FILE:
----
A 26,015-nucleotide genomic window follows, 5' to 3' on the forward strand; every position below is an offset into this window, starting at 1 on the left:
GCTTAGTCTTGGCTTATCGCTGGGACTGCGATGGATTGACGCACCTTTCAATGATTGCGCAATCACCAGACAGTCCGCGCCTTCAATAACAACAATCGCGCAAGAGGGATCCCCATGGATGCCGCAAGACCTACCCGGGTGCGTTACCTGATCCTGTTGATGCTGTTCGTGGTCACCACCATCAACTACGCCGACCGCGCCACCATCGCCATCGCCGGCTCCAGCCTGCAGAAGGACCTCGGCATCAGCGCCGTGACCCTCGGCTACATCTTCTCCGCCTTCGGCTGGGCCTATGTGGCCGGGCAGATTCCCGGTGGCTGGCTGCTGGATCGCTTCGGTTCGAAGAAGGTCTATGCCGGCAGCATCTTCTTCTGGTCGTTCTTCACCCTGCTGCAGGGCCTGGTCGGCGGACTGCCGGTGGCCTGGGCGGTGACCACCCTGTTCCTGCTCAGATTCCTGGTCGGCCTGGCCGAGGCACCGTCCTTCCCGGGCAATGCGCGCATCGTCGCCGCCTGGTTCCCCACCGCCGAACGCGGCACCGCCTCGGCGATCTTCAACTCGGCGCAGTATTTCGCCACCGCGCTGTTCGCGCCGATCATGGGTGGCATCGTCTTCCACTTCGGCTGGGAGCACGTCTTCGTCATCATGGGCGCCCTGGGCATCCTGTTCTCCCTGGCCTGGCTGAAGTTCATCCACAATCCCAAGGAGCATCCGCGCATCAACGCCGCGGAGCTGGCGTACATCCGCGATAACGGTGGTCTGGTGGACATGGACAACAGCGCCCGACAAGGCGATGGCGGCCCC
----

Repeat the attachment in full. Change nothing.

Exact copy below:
A 26,015-nucleotide genomic window follows, 5' to 3' on the forward strand; every position below is an offset into this window, starting at 1 on the left:
GCTTAGTCTTGGCTTATCGCTGGGACTGCGATGGATTGACGCACCTTTCAATGATTGCGCAATCACCAGACAGTCCGCGCCTTCAATAACAACAATCGCGCAAGAGGGATCCCCATGGATGCCGCAAGACCTACCCGGGTGCGTTACCTGATCCTGTTGATGCTGTTCGTGGTCACCACCATCAACTACGCCGACCGCGCCACCATCGCCATCGCCGGCTCCAGCCTGCAGAAGGACCTCGGCATCAGCGCCGTGACCCTCGGCTACATCTTCTCCGCCTTCGGCTGGGCCTATGTGGCCGGGCAGATTCCCGGTGGCTGGCTGCTGGATCGCTTCGGTTCGAAGAAGGTCTATGCCGGCAGCATCTTCTTCTGGTCGTTCTTCACCCTGCTGCAGGGCCTGGTCGGCGGACTGCCGGTGGCCTGGGCGGTGACCACCCTGTTCCTGCTCAGATTCCTGGTCGGCCTGGCCGAGGCACCGTCCTTCCCGGGCAATGCGCGCATCGTCGCCGCCTGGTTCCCCACCGCCGAACGCGGCACCGCCTCGGCGATCTTCAACTCGGCGCAGTATTTCGCCACCGCGCTGTTCGCGCCGATCATGGGTGGCATCGTCTTCCACTTCGGCTGGGAGCACGTCTTCGTCATCATGGGCGCCCTGGGCATCCTGTTCTCCCTGGCCTGGCTGAAGTTCATCCACAATCCCAAGGAGCATCCGCGCATCAACGCCGCGGAGCTGGCGTACATCCGCGATAACGGTGGTCTGGTGGACATGGACAACAGCGCCCGACAAGGCGATGGCGGCCCC